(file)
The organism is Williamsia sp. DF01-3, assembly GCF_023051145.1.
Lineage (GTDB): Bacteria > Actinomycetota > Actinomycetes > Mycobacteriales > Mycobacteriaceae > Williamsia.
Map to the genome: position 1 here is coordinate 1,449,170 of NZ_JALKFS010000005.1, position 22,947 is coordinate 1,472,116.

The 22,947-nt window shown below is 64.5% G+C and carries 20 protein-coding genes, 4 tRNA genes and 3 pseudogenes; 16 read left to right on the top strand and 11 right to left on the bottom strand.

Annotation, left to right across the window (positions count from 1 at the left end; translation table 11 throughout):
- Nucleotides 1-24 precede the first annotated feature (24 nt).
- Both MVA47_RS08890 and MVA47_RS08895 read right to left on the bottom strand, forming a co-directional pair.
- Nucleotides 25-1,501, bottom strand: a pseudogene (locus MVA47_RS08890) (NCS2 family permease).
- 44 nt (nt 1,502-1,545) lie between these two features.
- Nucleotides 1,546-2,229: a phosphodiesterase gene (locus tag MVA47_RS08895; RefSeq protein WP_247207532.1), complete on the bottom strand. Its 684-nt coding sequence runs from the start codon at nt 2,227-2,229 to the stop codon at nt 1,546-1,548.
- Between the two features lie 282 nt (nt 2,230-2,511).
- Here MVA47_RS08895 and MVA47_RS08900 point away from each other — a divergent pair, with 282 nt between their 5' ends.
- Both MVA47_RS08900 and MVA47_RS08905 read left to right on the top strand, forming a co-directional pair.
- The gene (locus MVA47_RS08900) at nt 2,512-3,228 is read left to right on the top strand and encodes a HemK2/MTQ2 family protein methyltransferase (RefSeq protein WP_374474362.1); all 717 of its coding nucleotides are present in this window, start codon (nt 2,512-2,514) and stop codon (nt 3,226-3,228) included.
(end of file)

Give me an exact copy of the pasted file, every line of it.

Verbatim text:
The organism is Williamsia sp. DF01-3, assembly GCF_023051145.1.
Lineage (GTDB): Bacteria > Actinomycetota > Actinomycetes > Mycobacteriales > Mycobacteriaceae > Williamsia.
Map to the genome: position 1 here is coordinate 1,449,170 of NZ_JALKFS010000005.1, position 22,947 is coordinate 1,472,116.

The 22,947-nt window shown below is 64.5% G+C and carries 20 protein-coding genes, 4 tRNA genes and 3 pseudogenes; 16 read left to right on the top strand and 11 right to left on the bottom strand.

Annotation, left to right across the window (positions count from 1 at the left end; translation table 11 throughout):
- Nucleotides 1-24 precede the first annotated feature (24 nt).
- Both MVA47_RS08890 and MVA47_RS08895 read right to left on the bottom strand, forming a co-directional pair.
- Nucleotides 25-1,501, bottom strand: a pseudogene (locus MVA47_RS08890) (NCS2 family permease).
- 44 nt (nt 1,502-1,545) lie between these two features.
- Nucleotides 1,546-2,229: a phosphodiesterase gene (locus tag MVA47_RS08895; RefSeq protein WP_247207532.1), complete on the bottom strand. Its 684-nt coding sequence runs from the start codon at nt 2,227-2,229 to the stop codon at nt 1,546-1,548.
- Between the two features lie 282 nt (nt 2,230-2,511).
- Here MVA47_RS08895 and MVA47_RS08900 point away from each other — a divergent pair, with 282 nt between their 5' ends.
- Both MVA47_RS08900 and MVA47_RS08905 read left to right on the top strand, forming a co-directional pair.
- The gene (locus MVA47_RS08900) at nt 2,512-3,228 is read left to right on the top strand and encodes a HemK2/MTQ2 family protein methyltransferase (RefSeq protein WP_374474362.1); all 717 of its coding nucleotides are present in this window, start codon (nt 2,512-2,514) and stop codon (nt 3,226-3,228) included.